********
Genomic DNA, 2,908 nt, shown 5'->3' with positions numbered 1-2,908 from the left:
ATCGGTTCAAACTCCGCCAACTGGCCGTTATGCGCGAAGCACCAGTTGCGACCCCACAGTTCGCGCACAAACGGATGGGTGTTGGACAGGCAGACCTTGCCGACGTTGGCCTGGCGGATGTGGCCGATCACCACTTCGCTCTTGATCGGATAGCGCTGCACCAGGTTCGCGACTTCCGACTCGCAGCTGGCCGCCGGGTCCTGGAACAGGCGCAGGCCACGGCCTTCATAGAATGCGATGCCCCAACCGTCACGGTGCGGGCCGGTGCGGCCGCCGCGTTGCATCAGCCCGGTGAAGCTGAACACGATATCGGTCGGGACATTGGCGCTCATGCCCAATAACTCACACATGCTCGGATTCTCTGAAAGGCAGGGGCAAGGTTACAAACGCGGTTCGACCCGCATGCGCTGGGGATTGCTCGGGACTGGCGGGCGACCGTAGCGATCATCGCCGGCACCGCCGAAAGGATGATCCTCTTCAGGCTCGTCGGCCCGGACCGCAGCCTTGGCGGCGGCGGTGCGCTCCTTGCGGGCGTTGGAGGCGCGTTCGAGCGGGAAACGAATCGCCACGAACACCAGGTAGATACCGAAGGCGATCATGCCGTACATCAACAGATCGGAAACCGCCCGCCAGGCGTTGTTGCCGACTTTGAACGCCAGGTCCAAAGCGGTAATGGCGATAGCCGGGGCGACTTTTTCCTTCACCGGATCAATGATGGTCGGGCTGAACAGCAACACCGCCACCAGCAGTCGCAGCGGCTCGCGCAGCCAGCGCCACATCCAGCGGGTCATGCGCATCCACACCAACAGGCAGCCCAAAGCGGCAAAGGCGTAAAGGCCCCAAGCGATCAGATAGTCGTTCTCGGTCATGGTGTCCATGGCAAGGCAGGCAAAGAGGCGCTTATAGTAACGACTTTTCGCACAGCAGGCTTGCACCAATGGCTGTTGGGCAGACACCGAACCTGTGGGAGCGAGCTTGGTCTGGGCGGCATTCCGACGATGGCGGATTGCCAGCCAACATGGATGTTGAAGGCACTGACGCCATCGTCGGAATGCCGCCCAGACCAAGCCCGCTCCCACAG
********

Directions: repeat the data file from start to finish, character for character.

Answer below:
Genomic DNA, 2,908 nt, shown 5'->3' with positions numbered 1-2,908 from the left:
ATCGGTTCAAACTCCGCCAACTGGCCGTTATGCGCGAAGCACCAGTTGCGACCCCACAGTTCGCGCACAAACGGATGGGTGTTGGACAGGCAGACCTTGCCGACGTTGGCCTGGCGGATGTGGCCGATCACCACTTCGCTCTTGATCGGATAGCGCTGCACCAGGTTCGCGACTTCCGACTCGCAGCTGGCCGCCGGGTCCTGGAACAGGCGCAGGCCACGGCCTTCATAGAATGCGATGCCCCAACCGTCACGGTGCGGGCCGGTGCGGCCGCCGCGTTGCATCAGCCCGGTGAAGCTGAACACGATATCGGTCGGGACATTGGCGCTCATGCCCAATAACTCACACATGCTCGGATTCTCTGAAAGGCAGGGGCAAGGTTACAAACGCGGTTCGACCCGCATGCGCTGGGGATTGCTCGGGACTGGCGGGCGACCGTAGCGATCATCGCCGGCACCGCCGAAAGGATGATCCTCTTCAGGCTCGTCGGCCCGGACCGCAGCCTTGGCGGCGGCGGTGCGCTCCTTGCGGGCGTTGGAGGCGCGTTCGAGCGGGAAACGAATCGCCACGAACACCAGGTAGATACCGAAGGCGATCATGCCGTACATCAACAGATCGGAAACCGCCCGCCAGGCGTTGTTGCCGACTTTGAACGCCAGGTCCAAAGCGGTAATGGCGATAGCCGGGGCGACTTTTTCCTTCACCGGATCAATGATGGTCGGGCTGAACAGCAACACCGCCACCAGCAGTCGCAGCGGCTCGCGCAGCCAGCGCCACATCCAGCGGGTCATGCGCATCCACACCAACAGGCAGCCCAAAGCGGCAAAGGCGTAAAGGCCCCAAGCGATCAGATAGTCGTTCTCGGTCATGGTGTCCATGGCAAGGCAGGCAAAGAGGCGCTTATAGTAACGACTTTTCGCACAGCAGGCTTGCACCAATGGCTGTTGGGCAGACACCGAACCTGTGGGAGCGAGCTTGGTCTGGGCGGCATTCCGACGATGGCGGATTGCCAGCCAACATGGATGTTGAAGGCACTGACGCCATCGTCGGAATGCCGCCCAGACCAAGCCCGCTCCCACAG